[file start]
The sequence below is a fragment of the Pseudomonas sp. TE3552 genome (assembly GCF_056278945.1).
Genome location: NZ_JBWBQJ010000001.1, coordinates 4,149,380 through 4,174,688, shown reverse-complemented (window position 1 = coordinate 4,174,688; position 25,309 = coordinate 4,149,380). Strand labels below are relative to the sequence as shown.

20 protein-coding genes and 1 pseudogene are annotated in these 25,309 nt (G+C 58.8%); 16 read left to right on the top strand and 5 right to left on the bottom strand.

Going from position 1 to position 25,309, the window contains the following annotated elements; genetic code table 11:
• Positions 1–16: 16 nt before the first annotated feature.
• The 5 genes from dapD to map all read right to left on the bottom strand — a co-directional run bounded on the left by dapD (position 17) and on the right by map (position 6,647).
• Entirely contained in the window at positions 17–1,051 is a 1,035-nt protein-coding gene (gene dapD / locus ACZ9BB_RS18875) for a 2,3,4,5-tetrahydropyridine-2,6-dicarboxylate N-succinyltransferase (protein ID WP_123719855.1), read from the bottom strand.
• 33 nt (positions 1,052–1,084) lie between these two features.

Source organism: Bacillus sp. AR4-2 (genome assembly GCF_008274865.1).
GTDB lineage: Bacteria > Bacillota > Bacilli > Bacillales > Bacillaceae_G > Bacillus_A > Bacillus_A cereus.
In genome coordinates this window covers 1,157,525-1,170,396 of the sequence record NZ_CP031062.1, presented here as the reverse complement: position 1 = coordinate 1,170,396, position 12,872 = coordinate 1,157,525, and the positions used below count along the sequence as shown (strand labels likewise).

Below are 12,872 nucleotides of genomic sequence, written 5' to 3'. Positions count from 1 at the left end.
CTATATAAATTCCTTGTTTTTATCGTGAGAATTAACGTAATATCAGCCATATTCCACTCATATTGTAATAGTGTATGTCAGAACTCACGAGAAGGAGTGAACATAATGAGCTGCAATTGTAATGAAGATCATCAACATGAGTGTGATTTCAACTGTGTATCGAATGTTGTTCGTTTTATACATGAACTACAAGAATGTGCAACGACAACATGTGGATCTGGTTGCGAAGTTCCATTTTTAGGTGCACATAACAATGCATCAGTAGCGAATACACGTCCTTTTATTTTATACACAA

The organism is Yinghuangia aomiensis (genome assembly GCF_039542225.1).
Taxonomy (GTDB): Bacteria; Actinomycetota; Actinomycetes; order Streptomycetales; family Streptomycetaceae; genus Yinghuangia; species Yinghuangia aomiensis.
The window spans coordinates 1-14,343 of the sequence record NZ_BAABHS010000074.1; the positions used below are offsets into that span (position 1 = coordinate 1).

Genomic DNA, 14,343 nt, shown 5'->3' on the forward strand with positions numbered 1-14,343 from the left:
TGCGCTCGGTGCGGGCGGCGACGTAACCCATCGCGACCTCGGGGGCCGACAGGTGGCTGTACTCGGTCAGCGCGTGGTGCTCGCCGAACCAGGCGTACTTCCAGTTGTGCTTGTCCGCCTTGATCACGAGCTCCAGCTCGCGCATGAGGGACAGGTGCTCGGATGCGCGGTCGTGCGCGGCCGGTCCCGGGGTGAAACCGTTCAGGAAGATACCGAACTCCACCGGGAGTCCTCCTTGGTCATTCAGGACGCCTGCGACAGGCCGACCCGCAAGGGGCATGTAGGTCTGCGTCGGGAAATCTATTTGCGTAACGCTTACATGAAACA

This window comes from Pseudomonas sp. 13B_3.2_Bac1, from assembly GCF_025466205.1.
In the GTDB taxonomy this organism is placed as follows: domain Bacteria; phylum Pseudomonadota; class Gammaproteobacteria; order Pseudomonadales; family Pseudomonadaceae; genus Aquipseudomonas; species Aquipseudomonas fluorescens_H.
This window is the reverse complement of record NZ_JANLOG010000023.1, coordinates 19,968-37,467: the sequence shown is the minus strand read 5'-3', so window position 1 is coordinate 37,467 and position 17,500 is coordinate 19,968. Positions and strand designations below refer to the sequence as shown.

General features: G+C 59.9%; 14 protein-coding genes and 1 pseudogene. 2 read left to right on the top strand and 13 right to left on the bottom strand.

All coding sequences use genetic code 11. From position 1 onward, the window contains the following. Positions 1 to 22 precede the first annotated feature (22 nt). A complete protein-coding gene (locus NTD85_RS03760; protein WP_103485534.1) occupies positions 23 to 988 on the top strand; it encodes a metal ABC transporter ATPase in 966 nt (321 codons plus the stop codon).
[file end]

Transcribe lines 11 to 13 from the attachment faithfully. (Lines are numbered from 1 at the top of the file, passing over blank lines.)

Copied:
In genome coordinates this window covers 1,157,525-1,170,396 of the sequence record NZ_CP031062.1, presented here as the reverse complement: position 1 = coordinate 1,170,396, position 12,872 = coordinate 1,157,525, and the positions used below count along the sequence as shown (strand labels likewise).

Below are 12,872 nucleotides of genomic sequence, written 5' to 3'. Positions count from 1 at the left end.
CTATATAAATTCCTTGTTTTTATCGTGAGAATTAACGTAATATCAGCCATATTCCACTCATATTGTAATAGTGTATGTCAGAACTCACGAGAAGGAGTGAACATAATGAGCTGCAATTGTAATGAAGATCATCAACATGAGTGTGATTTCAACTGTGTATCGAATGTTGTTCGTTTTATACATGAACTACAAGAATGTGCAACGACAACATGTGGATCTGGTTGCGAAGTTCCATTTTTAGGTGCACATAACAATGCATCAGTAGCGAATACACGTCCTTTTATTTTATACACAA